What are the 4 types of B12 Copy

What are the 4 types of B12?

Everyone should understand the importance of getting enough B12 in the diet, something that is usually easier said than done. Some estimates show up to 40% of the US population suffer from some form of B12 deficiency. That’s almost half of the population, knowing the four different types of B12 will allow you to choose the right one for you.

1.    Methylcobalamin

This is the most active form in the human body. It converts homocysteine into methionine, which helps protect the cardiovascular system. Methylcobalamin also offers overall protection to the nervous system. This B12 form can also cross the blood brain barrier without assistance to protect brain cells. It contributes essential methyl groups needed for detoxification and to start the body’s biochemical reactions.

2.    Cyanocobalamin

The synthetics version of vitamin B12 is created in a lab, which makes it the cheapest supplement option. It offer the most stable for of B12, although it does so through the presence of a cyanide molecule. While the amount of cyanide is not dangerous, it does require the body to expend energy to convert and remove it.

3.    Hydroxocobalamin

Bacteria naturally creates this form of vitamin B12, making it the main type found in most foods. It easily converts into methylcobalamin in the body. Hydroxocobalamin is commonly used via injection as a treatment for B12 deficiency as well as a treatment for cyanide poisoning.

4.    Adenosylcobalamin

The energy formation that occurs during the citrus acid cycle requires this form a B12. Although naturally occurring, it is the least stable of the four types of B12 outside the human body and does not translate well into a tablet based supplement. It can be difficult to find this one in supplement form, although some supplements, like vegan safe, have been able to stabilize it.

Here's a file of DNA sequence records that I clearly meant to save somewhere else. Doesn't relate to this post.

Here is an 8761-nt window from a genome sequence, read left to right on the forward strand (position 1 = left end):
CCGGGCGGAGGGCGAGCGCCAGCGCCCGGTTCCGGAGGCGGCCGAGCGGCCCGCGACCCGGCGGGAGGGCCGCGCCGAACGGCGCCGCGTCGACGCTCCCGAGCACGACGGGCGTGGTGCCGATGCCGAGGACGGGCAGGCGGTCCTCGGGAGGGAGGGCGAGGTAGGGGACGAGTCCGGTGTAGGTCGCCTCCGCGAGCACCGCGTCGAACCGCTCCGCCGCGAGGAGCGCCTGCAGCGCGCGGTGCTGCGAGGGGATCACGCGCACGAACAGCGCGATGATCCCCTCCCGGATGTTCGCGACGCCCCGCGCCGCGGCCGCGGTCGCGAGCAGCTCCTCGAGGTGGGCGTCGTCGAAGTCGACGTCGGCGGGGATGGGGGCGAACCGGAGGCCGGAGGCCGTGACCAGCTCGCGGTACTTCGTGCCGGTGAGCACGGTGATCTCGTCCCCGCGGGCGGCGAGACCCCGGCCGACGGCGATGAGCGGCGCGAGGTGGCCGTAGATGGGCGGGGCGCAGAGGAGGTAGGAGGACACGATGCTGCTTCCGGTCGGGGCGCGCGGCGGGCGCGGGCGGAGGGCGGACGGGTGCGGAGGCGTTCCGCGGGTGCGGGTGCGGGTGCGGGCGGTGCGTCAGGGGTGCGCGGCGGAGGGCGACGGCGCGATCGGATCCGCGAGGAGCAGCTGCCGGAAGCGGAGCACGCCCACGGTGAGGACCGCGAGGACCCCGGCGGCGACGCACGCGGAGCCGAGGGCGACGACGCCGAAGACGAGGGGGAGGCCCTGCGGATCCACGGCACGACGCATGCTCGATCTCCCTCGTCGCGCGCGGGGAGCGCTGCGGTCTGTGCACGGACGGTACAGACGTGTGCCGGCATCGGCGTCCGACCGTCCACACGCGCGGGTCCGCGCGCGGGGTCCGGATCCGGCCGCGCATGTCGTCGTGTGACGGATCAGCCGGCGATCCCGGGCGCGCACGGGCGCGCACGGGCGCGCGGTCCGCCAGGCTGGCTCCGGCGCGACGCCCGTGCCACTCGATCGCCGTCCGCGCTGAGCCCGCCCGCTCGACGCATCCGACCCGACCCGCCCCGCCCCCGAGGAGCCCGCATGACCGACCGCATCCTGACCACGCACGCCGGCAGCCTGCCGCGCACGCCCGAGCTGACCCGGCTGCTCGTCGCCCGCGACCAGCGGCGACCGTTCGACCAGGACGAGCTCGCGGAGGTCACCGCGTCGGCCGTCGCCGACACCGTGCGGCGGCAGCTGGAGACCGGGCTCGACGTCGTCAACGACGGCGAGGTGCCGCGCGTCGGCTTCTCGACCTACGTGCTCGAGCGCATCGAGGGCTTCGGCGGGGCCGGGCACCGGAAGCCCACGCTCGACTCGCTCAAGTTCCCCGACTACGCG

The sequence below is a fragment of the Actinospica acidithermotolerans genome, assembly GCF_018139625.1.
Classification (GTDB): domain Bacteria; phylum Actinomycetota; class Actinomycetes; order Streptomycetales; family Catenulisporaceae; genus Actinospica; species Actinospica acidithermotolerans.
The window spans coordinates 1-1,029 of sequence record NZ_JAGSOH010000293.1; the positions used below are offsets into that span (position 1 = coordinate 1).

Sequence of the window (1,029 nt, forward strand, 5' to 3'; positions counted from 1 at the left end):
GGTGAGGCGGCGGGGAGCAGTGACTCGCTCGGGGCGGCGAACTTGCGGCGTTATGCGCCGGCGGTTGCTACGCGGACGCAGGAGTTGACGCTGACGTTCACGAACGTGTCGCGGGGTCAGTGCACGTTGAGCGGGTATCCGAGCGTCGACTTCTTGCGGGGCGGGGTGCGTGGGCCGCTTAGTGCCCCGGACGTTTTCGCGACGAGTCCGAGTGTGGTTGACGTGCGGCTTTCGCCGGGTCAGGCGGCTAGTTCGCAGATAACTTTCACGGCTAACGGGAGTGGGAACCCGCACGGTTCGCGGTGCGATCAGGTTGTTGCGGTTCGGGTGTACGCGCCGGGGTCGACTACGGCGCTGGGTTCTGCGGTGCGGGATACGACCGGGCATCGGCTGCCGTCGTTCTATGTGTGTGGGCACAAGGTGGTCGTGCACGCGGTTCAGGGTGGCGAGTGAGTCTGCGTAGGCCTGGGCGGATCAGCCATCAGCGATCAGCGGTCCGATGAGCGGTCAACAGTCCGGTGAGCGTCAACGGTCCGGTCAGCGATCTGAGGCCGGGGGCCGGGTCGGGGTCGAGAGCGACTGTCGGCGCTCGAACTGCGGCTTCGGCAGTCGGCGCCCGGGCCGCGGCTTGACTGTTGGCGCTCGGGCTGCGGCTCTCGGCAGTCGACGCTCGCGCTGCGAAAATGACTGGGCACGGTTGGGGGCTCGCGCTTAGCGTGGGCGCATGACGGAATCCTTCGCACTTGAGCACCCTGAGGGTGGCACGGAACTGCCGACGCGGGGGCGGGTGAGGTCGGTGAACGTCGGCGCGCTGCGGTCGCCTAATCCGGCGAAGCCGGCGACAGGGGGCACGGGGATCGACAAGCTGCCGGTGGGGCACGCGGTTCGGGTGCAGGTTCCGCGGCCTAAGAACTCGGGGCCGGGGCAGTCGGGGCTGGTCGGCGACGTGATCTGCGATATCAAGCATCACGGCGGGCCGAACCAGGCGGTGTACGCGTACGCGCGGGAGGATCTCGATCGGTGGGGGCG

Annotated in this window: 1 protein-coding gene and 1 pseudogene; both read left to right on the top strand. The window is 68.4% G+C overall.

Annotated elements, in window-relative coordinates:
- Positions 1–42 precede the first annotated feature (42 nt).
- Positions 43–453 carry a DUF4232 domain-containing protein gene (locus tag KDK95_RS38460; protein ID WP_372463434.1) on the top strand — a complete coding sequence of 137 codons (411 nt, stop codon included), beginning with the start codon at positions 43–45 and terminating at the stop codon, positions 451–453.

Why is methylcobalamin better?

Vitamin B12 supplements are typically derived from two sources: cyanoxobalamin or methylcobalamin. Both are nearly identical and contain a cobalt ion surrounded by a corrin ring. However, each have a different molecule attached to the cobalt ion. While methylcobalamin contains a methyl group, cyanocobalamin contains a cyanide molecule. Cyanocobalamin is synthetic form of vitamin B12 that is not found in nature. It’s used more frequently in supplement, as it’s considered more stable and cost effective than other forms of vitamin B12. When cyanocobalamin enters your body, it’s converted into either methylcobalamin or adenosylcobalamin, which are the tow active forms of vitamin B12 in human.

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